power2(8) = 3
power5(25) = 2
Your turn!
power3(27) = ___
power10(100) = ___
Me: "Maria, what is the actual question being asked?"
Maria: "3 to the power of what is 27"
Me: "And the answer is?"
Maria: "3"
I started logarithms with my (second to bottom) S4 class this week, and I think I managed to introduce it in a way that really helped the students to understand what a logarithm is. First I started the lesson with this recap set of questions on indices. As the students were completing it I realised my error in including 4^(1/2) as this can lead to misconceptions that an index of 1/2 is the same as halving. I probed this after the class completed the questions by asking what 9^(1/2) is, and most of them correctly recalled that it was 3. Next I used the idea from James Tanton's Take on Logs where I wrote some on the board like this power2(8) = 3 power5(25) = 2 Your turn! power3(27) = ___ power10(100) = ___ I didn't use the examples from his essay, but rather used ones that linked to the questions from the starter (the answers were still projected), and wrote them from scratch on the whiteboard. Students could easily see the link between the two. As they grew confident I started to use some that were not from the starter. Towards the end I threw in a couple of impossible situations such as power1(73) = ? and power5(1) = ?. As James suggests, I then made a big deal out of changing power to log, and explaining that we just use a different name for the function. As we went through these examples I stuck to a particular routine. So, for example, for the question power3(27) = the back and forth went like this: Me: "Maria, what is the actual question being asked?" Maria: "3 to the power of what is 27" Me: "And the answer is?" Maria: "3" I used cold call from Teach Like a Champion 2.0 throughout this process, writing a question up and asking a student. The class came to the phrase "3 to the power of what is 27" as a group rather than me telling them. At this point a student asked "Why do we need logs". Fortunately I had this slide from Dr Frost Maths ready, and launched in to talking about how logarithms are the inverse of exponentials and that we need them to solve equations where the unknown is in an index. We then did an example problem pair, just to reiterate the process, and again I asked what the question was saying. Then I set them this exercise that I put together in the style of the ones from the amazing variationtheory.com by Craig Barton. I designed it to try to get students thinking about the connections between each question, though I admit that I still need to work on this aspect of running an exercise like this. However, the questions did bring out some interesting ideas, and many of them were able to spot the impossible ones. In going through the answers we once again used Cold Call, and rattled through them pretty quickly, again following the same dialogue as above. That was the end of the first lesson. In the second lesson I started with a few simple questions as retrieval from the previous day, and then students filled in this stickable from Sarah Hagan, with the slide with information given below. We then did these excellent place the log on the number line activities from the Mathematics Vision Project. And finished with students writing their own set of Two Truths and a Lie cards (again from Sarah Hagan) based on logarithms. I collected these in, and in the next lesson we started using these, which I projected through the visualiser. Students then used this ordering activity from Susan Wall. After this I will be going on to teach the laws of logarithms and solving simple exponential equations using logs. You can find my folder of resources on this topic here. It includes a work booklet for students, the powerpoints I used, along with some other activities.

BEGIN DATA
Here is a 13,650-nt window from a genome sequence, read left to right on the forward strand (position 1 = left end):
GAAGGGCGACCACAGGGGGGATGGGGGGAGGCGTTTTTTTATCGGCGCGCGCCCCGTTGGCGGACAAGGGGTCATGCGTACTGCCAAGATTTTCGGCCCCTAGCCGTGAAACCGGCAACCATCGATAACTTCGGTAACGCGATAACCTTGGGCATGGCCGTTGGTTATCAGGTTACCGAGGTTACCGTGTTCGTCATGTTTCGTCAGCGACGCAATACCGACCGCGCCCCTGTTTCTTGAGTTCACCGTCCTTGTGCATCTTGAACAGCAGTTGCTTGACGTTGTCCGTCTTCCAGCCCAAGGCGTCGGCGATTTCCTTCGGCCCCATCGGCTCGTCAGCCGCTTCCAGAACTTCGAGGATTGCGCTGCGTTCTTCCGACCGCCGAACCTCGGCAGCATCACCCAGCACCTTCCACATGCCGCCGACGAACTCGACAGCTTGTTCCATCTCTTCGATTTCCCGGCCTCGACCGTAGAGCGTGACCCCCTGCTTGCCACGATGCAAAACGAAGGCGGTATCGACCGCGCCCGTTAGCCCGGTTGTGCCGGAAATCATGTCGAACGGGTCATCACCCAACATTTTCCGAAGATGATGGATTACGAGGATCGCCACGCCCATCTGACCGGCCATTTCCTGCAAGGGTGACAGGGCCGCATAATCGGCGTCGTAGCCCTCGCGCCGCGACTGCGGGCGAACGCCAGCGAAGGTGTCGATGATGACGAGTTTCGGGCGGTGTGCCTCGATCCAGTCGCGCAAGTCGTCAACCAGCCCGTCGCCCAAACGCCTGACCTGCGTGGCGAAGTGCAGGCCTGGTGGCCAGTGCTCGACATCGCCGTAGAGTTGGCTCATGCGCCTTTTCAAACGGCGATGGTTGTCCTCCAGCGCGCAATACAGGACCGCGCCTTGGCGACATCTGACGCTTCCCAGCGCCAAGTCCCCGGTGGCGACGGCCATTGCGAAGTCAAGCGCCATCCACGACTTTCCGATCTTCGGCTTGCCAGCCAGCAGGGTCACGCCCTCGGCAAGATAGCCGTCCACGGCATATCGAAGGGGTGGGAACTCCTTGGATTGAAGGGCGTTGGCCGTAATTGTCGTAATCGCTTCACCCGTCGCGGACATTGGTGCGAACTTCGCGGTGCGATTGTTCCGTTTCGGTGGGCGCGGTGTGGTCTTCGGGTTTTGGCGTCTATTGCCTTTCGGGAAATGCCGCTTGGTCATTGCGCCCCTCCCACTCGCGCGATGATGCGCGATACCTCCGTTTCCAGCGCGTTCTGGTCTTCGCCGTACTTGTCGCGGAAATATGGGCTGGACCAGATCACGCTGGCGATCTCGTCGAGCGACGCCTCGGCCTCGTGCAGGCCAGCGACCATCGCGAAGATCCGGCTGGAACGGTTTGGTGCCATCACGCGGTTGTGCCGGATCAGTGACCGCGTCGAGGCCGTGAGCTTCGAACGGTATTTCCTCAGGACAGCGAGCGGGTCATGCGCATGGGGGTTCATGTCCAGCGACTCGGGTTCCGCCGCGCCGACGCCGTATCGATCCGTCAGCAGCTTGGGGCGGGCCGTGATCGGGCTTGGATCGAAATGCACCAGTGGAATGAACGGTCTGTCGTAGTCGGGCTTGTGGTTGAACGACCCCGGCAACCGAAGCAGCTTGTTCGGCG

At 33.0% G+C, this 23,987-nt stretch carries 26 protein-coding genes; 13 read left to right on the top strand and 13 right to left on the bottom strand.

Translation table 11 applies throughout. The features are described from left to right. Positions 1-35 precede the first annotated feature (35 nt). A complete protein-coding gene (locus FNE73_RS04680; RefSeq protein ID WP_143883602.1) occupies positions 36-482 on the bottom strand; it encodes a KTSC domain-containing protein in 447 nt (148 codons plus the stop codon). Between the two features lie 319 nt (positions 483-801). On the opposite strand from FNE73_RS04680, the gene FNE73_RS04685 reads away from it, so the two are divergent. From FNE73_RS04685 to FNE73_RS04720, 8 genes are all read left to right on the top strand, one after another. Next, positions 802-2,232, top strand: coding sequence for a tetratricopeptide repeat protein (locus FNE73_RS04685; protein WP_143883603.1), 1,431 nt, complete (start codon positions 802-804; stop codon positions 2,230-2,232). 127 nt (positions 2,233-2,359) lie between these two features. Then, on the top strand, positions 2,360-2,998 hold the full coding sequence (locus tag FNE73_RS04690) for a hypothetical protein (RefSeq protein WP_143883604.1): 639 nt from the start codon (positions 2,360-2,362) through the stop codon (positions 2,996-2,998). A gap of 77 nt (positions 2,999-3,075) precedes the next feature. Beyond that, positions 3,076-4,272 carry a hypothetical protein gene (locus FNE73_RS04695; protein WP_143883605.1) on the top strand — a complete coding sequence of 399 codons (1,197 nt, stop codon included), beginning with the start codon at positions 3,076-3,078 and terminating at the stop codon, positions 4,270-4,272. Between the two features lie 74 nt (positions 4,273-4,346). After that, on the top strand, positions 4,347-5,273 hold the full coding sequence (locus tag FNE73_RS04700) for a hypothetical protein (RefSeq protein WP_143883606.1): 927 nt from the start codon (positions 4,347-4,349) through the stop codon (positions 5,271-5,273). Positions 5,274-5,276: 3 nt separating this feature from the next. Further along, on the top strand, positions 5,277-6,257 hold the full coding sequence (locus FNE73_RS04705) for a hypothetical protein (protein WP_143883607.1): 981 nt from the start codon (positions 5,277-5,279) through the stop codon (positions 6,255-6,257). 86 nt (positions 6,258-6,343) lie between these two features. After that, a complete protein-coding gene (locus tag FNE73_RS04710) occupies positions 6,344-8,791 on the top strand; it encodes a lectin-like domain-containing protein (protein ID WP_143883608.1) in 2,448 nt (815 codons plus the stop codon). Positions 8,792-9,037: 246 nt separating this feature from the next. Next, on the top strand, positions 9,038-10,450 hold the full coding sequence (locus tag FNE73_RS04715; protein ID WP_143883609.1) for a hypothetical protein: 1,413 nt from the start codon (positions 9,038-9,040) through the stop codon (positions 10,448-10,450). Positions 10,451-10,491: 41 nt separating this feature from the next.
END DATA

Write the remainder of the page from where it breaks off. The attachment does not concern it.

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Dan RodriguezClark
I am a maths teacher looking to share good ideas for use in the classroom, with a current interest in integrating educational research into my practice. Categories
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